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  • 14.
    Afrakhte, Mozhgan
    Uppsala University, Medicinska vetenskapsområdet, Faculty of Medicine, Department of Genetics and Pathology.
    Growth control mechanisms in normal and neoplastic mammalian cells1998Doctoral thesis, comprehensive summary (Other academic)
    Abstract [en]

    The main theme of the studies presented in this thesis is, the growth control mechanisms whose loss in normal cells predispose to or cause cancer. The balance between growth inhibitory and stimulatory mechanisms is crucial for the development and maintenance of a normal animal.

    PDGF, a growth factor for cells of mesenchymal origin, is implicated in normal developmental processes as well as neoplasia. The alternative splicing of exon 6 in PDGF-A gene transcripts gives rise to two different proteins with different compartmentalization properties. The PDGF-A chain homodimers, PDGF-AAL, encoded PDGF A-splice variant remain associated with the cell membrane. Studies of a human fibrosarcoma cell line, U-2197, revealed a high expression level of the cell associated PDGF-AAL which upon release increased autophosphorylation of the endogenous PDGF receptors, suggesting an autocrine loop. PDGF-A gene and PDGFR-α gene found to be co-amplified in the U-2197, indicating an optimised system for growth in these cells, i.e. amplified growth factor receptor as well as a local autocrine supply of the mitogen.

    Members of TGFβ superfamily are potent regulators of the growth and differentiation of a wide range of cell types. Intracellular mediators of TGF-β signalling, SMADs, transduce signals from serine/threonine kinase receptors to the nucleus where they affect transcription of target genes. A new class of SMAD proteins has been identified whose members, the inhibitory SMADS, antagonise TGF-β signals by interfering with agonistic SMADs activity. Smad6 and Smad7 are two closely related TGF-β antagonists identified in mammalian cells. Overexpression of Smad7 inhibited the cellular response to TGF-β whereas expression of an anti-sense Smad7 construct showed an enhancing effect on this response. The inhibitory SMADs may act in a negative feedback loop, as their expression is induced by the same ligands whose action they antagonise.

    Density dependent growth inhibition is a growth control mechanism often lost in transformed and malignant cells. Cells in dense culture are refractory to the mitogen stimulation although, the mitogenic signals were shown to be processed to some extent. The expression of immediate-early genes in dense culture stimulated with mitogen was induced. The activity of cyclin dependent kinases (CDKs), the pivotal kinases in G1/S transition, showed to be density dependent and decreased by increasing cell density. pRb, a tumour suppressor and growth regulatory protein, remained unphosphorylated in mitogen treated dense culture. The cessation of CDKs kinase activity in dense cultures was shown to be accompanied with increasing expression of inhibitory proteins of these kinases, CKIs. The impaired expression of a positive regulator of CDKs, Cdc25A phosphatase, was another feature of dense cultures.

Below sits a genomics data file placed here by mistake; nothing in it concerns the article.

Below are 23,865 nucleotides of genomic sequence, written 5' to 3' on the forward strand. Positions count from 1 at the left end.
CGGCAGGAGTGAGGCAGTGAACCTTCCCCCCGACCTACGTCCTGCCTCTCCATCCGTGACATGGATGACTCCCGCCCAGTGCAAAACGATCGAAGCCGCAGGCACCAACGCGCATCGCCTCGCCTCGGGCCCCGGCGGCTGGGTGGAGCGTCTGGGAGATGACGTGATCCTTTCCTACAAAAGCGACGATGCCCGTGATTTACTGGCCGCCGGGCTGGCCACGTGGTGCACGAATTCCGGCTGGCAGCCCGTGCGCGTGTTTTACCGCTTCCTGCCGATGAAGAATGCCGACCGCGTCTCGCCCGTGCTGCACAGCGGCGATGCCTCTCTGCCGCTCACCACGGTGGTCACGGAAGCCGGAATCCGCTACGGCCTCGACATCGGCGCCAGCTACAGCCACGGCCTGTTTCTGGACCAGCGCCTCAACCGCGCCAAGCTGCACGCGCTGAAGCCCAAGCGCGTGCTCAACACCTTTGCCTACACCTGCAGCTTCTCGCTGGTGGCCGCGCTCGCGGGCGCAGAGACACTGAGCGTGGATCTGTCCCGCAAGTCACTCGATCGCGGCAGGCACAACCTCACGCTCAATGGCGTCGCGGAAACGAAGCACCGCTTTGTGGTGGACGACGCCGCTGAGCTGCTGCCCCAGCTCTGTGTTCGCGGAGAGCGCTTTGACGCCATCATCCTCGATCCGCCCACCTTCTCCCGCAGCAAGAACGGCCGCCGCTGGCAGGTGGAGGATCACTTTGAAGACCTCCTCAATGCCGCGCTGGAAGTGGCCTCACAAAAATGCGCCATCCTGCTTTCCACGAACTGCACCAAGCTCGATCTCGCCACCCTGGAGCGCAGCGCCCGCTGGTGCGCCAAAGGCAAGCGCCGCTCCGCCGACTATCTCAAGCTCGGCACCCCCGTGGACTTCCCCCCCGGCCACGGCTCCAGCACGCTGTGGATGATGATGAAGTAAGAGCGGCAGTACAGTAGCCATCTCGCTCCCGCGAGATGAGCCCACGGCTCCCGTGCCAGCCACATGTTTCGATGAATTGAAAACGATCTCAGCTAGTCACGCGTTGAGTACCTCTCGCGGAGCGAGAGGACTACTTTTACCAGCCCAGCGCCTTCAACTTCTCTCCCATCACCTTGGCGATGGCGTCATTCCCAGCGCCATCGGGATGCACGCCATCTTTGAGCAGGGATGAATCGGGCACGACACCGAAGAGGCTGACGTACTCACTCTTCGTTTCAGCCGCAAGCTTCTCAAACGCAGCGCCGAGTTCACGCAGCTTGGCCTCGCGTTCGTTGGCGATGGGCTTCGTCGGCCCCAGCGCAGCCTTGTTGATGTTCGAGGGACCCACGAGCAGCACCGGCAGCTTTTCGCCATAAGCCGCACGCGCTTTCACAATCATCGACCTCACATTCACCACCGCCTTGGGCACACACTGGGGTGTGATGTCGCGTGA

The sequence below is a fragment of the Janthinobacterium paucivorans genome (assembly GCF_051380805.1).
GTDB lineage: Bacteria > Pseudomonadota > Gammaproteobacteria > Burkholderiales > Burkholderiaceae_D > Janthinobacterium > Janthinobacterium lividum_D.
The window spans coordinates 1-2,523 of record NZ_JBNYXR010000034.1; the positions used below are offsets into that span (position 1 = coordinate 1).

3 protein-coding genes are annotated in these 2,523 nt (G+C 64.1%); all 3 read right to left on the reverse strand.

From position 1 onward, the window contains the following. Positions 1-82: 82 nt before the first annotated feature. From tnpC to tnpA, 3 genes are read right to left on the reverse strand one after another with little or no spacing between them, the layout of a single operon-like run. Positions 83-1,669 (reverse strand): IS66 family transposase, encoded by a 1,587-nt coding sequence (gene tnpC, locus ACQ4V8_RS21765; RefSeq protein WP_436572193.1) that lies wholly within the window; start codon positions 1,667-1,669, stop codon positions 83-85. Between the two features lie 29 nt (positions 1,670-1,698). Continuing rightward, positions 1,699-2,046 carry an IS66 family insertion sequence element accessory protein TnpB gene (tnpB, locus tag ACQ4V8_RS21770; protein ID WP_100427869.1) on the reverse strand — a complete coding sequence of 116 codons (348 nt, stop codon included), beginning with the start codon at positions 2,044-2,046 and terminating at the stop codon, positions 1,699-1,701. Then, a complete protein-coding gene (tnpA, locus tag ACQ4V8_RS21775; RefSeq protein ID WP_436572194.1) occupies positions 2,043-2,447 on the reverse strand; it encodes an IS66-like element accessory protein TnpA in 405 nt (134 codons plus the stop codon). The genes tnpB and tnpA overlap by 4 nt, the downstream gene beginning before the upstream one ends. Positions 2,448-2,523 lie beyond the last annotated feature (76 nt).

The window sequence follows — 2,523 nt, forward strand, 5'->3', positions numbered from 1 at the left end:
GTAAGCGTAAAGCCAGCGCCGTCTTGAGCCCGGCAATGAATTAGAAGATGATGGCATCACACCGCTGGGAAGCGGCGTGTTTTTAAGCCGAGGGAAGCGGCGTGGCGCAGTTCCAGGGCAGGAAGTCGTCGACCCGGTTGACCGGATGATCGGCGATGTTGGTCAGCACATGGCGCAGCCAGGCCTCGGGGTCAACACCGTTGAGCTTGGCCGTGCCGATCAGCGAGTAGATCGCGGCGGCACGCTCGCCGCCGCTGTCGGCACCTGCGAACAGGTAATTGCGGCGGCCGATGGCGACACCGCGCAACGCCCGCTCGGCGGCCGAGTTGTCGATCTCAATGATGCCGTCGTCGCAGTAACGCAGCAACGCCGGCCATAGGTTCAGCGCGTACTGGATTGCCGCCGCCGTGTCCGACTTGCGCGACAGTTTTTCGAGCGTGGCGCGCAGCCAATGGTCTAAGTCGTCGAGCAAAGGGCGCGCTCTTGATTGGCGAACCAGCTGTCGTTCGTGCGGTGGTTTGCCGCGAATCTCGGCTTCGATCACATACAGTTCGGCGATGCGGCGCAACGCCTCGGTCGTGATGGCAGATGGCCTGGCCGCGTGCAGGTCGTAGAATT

• 15.
    Agarwal, Prasoon
    et al.
    Uppsala University, Disciplinary Domain of Medicine and Pharmacy, Faculty of Medicine, Department of Immunology, Genetics and Pathology, Experimental and Clinical Oncology. Uppsala University, Science for Life Laboratory, SciLifeLab.
    Collier, Paul
    Fritz, Markus Hsi-Yang
    Benes, Vladimir
    Wiklund, Helena Jernberg
    Uppsala University, Disciplinary Domain of Medicine and Pharmacy, Faculty of Medicine, Department of Immunology, Genetics and Pathology, Experimental and Clinical Oncology. Uppsala University, Science for Life Laboratory, SciLifeLab.
    Westermark, Bengt
    Uppsala University, Disciplinary Domain of Medicine and Pharmacy, Faculty of Medicine, Department of Immunology, Genetics and Pathology, Neuro-Oncology. Uppsala University, Science for Life Laboratory, SciLifeLab.
    Singh, Umashankar
    Uppsala University, Disciplinary Domain of Medicine and Pharmacy, Faculty of Medicine, Department of Immunology, Genetics and Pathology, Neuro-Oncology. Uppsala University, Science for Life Laboratory, SciLifeLab.